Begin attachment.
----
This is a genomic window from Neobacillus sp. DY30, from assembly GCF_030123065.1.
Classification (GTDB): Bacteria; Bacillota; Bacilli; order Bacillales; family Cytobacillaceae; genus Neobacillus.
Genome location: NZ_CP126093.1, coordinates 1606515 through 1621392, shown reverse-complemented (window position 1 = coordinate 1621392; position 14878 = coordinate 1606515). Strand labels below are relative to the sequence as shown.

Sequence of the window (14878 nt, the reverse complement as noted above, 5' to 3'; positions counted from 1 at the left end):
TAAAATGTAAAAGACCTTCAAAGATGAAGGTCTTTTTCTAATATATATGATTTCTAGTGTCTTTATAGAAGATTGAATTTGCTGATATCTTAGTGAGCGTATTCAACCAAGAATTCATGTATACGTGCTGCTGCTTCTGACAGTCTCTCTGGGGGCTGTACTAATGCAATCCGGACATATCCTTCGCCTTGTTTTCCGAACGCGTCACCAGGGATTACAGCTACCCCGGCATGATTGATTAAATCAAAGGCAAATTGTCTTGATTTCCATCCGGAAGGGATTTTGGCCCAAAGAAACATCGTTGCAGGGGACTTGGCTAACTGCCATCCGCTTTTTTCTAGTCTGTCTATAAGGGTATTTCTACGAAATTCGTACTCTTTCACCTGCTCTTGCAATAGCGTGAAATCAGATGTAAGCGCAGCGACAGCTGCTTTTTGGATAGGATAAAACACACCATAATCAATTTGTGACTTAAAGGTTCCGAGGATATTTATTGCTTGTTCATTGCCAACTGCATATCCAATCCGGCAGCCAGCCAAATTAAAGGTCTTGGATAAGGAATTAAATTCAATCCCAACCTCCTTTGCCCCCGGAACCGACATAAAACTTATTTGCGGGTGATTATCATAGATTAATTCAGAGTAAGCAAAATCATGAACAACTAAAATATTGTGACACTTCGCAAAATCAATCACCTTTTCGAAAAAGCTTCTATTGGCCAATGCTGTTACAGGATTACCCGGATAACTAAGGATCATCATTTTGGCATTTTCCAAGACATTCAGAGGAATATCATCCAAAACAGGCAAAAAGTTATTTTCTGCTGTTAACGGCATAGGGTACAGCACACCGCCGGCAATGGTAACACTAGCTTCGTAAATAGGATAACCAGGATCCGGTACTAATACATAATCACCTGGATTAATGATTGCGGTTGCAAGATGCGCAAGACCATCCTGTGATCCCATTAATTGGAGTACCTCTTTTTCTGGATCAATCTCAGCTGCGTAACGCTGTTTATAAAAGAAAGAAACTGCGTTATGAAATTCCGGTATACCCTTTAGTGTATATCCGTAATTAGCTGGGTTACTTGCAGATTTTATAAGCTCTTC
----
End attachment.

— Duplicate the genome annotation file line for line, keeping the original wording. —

This is a genomic window from Neobacillus sp. DY30, from assembly GCF_030123065.1.
Classification (GTDB): Bacteria; Bacillota; Bacilli; order Bacillales; family Cytobacillaceae; genus Neobacillus.
Genome location: NZ_CP126093.1, coordinates 1606515 through 1621392, shown reverse-complemented (window position 1 = coordinate 1621392; position 14878 = coordinate 1606515). Strand labels below are relative to the sequence as shown.

Sequence of the window (14878 nt, the reverse complement as noted above, 5' to 3'; positions counted from 1 at the left end):
TAAAATGTAAAAGACCTTCAAAGATGAAGGTCTTTTTCTAATATATATGATTTCTAGTGTCTTTATAGAAGATTGAATTTGCTGATATCTTAGTGAGCGTATTCAACCAAGAATTCATGTATACGTGCTGCTGCTTCTGACAGTCTCTCTGGGGGCTGTACTAATGCAATCCGGACATATCCTTCGCCTTGTTTTCCGAACGCGTCACCAGGGATTACAGCTACCCCGGCATGATTGATTAAATCAAAGGCAAATTGTCTTGATTTCCATCCGGAAGGGATTTTGGCCCAAAGAAACATCGTTGCAGGGGACTTGGCTAACTGCCATCCGCTTTTTTCTAGTCTGTCTATAAGGGTATTTCTACGAAATTCGTACTCTTTCACCTGCTCTTGCAATAGCGTGAAATCAGATGTAAGCGCAGCGACAGCTGCTTTTTGGATAGGATAAAACACACCATAATCAATTTGTGACTTAAAGGTTCCGAGGATATTTATTGCTTGTTCATTGCCAACTGCATATCCAATCCGGCAGCCAGCCAAATTAAAGGTCTTGGATAAGGAATTAAATTCAATCCCAACCTCCTTTGCCCCCGGAACCGACATAAAACTTATTTGCGGGTGATTATCATAGATTAATTCAGAGTAAGCAAAATCATGAACAACTAAAATATTGTGACACTTCGCAAAATCAATCACCTTTTCGAAAAAGCTTCTATTGGCCAATGCTGTTACAGGATTACCCGGATAACTAAGGATCATCATTTTGGCATTTTCCAAGACATTCAGAGGAATATCATCCAAAACAGGCAAAAAGTTATTTTCTGCTGTTAACGGCATAGGGTACAGCACACCGCCGGCAATGGTAACACTAGCTTCGTAAATAGGATAACCAGGATCCGGTACTAATACATAATCACCTGGATTAATGATTGCGGTTGCAAGATGCGCAAGACCATCCTGTGATCCCATTAATTGGAGTACCTCTTTTTCTGGATCAATCTCAGCTGCGTAACGCTGTTTATAAAAGAAAGAAACTGCGTTATGAAATTCCGGTATACCCTTTAGTGTATATCCGTAATTAGCTGGGTTACTTGCAGATTTTATAAGCTCTTC